AUSTIN, Texas (AP) - Faced with a potentially awkward scene at the Texas-Mexico border, President Barack Obama sought to recast the political debate over a flood of young migrants as a question of Republican willingness to tackle the problem, not his decision to skip a chance to view the crisis first-hand.
PORTLAND, Maine (AP) - Police here believe they have quacked the code for finding followers on social media.
DENVER (AP) - President Barack Obama on Wednesday will headline his first fundraiser for a Senate Democrat in danger of losing this fall - but the candidate, Colorado Sen. Mark Udall, won't be by his side.
DELAND, Fla. (AP) - A 4-year-old Russian blue cat named Kush is being quarantined after apparently going berserk inside a central Florida home, prompting its owners to call 911.
PHOENIX (AP) - A federal appeals court has dealt a new blow to Arizona in its series of immigration-related crackdowns, ruling that the state cannot deny driver's licenses to young immigrants who were allowed to stay in the U.S. under a 2012 Obama administration policy.
WASHINGTON (AP) - Whether it's the Republicans or the Democrats, America's political parties are far from beloved. Yet most people continue to align with one or the other.
VATICAN CITY (AP) - Pope Francis promised to hold bishops accountable for the protection of minors and begged forgiveness Monday from the victims of clergy sex abuse as he held his first meeting with several abuse survivors.
WASHINGTON (AP) - American composer-conductor John Williams is debuting a new arrangement of "The Star-Spangled Banner," featuring choirs, trumpets, an orchestra and cannons on the National Mall for the nation's birthday.
BOSTON (AP) - The annual Boston Pops Fourth of July outdoor concert and fireworks show, one of the city's signature events, has been moved up a day because of potential heavy rain ahead of Hurricane Arthur.
SAVANNAH, Ga. (AP) - Three people, including the director, have been indicted on criminal charges stemming from a fatal crash in which a freight train plowed into the crew working on a movie about rocker Gregg Allman in southeast Georgia.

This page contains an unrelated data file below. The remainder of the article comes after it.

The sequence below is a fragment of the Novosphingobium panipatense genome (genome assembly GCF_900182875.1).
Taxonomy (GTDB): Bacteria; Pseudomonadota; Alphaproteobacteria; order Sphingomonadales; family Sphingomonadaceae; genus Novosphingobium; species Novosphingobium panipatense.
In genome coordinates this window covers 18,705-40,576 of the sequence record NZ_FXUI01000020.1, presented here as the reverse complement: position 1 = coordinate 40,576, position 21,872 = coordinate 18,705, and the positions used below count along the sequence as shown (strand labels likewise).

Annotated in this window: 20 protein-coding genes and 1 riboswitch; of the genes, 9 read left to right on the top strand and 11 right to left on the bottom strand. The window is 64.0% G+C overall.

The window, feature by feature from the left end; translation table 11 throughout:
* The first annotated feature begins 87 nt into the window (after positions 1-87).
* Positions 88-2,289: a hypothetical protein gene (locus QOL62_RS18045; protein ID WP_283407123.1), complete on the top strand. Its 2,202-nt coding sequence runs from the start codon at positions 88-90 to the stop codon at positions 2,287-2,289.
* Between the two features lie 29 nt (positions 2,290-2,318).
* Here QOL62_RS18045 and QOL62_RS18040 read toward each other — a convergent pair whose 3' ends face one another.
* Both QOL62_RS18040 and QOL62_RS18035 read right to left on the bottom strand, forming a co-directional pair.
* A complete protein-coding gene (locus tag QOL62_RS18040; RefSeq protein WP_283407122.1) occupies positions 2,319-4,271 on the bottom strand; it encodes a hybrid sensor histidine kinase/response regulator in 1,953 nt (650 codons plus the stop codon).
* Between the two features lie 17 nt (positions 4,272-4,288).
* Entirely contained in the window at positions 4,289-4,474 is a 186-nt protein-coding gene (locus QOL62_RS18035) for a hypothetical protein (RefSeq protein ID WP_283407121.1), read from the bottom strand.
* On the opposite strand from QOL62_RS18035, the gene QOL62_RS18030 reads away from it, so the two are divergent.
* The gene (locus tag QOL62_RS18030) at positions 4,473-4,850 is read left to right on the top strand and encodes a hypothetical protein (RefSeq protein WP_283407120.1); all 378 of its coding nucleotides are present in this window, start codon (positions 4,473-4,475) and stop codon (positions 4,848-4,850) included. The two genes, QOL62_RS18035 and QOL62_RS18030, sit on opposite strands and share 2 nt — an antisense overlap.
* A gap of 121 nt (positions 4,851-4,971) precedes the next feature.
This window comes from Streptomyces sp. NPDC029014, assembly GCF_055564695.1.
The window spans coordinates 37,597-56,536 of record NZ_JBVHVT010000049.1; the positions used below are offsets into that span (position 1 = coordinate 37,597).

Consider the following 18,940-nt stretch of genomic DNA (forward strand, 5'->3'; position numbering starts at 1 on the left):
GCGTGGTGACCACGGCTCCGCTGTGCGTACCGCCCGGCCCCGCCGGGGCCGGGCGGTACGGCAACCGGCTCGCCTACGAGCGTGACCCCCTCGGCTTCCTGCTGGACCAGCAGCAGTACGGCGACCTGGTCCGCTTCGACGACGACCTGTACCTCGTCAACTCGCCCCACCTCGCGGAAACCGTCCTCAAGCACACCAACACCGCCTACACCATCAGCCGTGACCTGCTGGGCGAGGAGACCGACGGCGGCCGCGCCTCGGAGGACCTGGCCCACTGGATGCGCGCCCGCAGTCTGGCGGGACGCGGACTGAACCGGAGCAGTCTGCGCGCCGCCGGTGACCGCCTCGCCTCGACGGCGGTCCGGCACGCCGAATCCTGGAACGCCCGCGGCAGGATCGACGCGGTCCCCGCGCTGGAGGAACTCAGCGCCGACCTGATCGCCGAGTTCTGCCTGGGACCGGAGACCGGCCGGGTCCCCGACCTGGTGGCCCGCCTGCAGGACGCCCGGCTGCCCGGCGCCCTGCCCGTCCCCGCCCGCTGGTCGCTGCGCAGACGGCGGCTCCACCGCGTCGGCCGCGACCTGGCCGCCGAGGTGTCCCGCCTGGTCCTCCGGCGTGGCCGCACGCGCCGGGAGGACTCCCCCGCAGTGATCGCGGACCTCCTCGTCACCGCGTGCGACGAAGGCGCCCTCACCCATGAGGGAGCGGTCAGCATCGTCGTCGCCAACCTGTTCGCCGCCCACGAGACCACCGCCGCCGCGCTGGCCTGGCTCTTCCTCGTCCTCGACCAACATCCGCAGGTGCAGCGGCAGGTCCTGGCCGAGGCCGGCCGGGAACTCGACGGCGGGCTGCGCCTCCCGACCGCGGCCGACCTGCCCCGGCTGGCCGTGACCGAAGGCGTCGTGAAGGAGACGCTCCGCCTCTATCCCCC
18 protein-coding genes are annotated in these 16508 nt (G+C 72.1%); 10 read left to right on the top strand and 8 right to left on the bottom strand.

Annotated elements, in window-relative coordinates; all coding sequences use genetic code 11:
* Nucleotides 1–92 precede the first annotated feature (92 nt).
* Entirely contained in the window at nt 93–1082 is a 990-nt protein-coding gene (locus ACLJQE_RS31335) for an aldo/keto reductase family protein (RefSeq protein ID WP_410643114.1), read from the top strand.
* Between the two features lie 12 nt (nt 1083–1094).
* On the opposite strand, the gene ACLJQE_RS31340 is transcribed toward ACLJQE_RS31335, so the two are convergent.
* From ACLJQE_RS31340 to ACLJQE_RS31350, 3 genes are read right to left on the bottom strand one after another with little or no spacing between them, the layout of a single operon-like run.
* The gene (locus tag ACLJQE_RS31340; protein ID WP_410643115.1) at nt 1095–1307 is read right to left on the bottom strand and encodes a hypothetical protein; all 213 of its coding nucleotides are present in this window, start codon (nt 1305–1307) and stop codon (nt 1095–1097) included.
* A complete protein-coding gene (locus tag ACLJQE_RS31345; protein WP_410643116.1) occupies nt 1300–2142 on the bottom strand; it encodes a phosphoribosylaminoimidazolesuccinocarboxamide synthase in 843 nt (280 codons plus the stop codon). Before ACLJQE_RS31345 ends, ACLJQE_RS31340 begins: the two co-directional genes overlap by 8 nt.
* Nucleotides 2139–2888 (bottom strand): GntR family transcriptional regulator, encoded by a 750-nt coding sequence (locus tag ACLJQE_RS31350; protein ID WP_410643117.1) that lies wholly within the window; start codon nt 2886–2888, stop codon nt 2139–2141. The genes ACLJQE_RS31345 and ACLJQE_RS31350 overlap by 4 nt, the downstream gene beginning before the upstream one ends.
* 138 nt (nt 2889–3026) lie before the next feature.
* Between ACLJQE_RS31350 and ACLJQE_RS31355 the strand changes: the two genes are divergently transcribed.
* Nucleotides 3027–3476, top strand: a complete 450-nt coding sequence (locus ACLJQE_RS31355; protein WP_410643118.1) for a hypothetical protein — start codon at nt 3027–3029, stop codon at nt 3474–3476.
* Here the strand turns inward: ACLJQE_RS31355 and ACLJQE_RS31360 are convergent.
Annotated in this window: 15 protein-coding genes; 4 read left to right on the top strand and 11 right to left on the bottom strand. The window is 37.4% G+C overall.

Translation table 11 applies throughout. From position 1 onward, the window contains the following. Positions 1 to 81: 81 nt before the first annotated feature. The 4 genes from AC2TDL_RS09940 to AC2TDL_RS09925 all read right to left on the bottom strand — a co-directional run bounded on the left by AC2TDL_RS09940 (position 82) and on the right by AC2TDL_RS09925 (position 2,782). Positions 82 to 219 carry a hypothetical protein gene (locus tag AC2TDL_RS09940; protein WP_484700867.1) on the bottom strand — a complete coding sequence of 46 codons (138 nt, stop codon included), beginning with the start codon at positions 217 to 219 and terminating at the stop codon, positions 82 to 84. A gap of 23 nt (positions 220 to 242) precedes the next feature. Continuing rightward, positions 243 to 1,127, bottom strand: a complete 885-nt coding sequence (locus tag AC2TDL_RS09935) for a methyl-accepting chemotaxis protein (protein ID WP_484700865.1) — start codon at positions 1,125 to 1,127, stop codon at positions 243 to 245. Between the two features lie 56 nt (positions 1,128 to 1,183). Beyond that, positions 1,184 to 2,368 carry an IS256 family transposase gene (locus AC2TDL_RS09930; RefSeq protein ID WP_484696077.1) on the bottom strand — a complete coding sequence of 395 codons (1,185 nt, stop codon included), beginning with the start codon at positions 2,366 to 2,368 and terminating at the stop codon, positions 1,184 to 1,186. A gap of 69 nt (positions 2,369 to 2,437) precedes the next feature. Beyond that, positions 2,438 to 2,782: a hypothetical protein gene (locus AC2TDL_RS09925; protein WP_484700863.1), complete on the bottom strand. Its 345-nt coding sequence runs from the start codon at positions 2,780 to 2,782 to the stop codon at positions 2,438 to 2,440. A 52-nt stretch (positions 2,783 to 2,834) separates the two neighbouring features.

WASHINGTON (AP) - U.S. employers accelerated their hiring last month, adding a robust 288,000 jobs and helping drive the unemployment rate to 6.1 percent, the lowest since September 2008.
WASHINGTON (AP) - On July 2, 1964, President Lyndon B. Johnson signed into law the Civil Rights Act of 1964, one of the most significant civil rights achievements in U.S. history. This new law made it illegal to discriminate on the basis of race, color, religion, sex, or national origin; It ended school, work and public facility discrimination, and barred unequal application of voter registration requirements.
WASHINGTON (AP) - Conservative Republicans claimed victory this week in the Supreme Court ruling on religious freedom and the White House's acceptance that an immigration overhaul won't happen this year. Today's victories could haunt the GOP in two years' time, as the party's presidential nominee looks for much-needed support among women and Hispanics in the 2016 election.
WASHINGTON (AP) - T-Mobile US knowingly made hundreds of millions of dollars off its customers in potentially bogus charges, federal regulators alleged Tuesday in the first lawsuit of its kind against a wireless provider.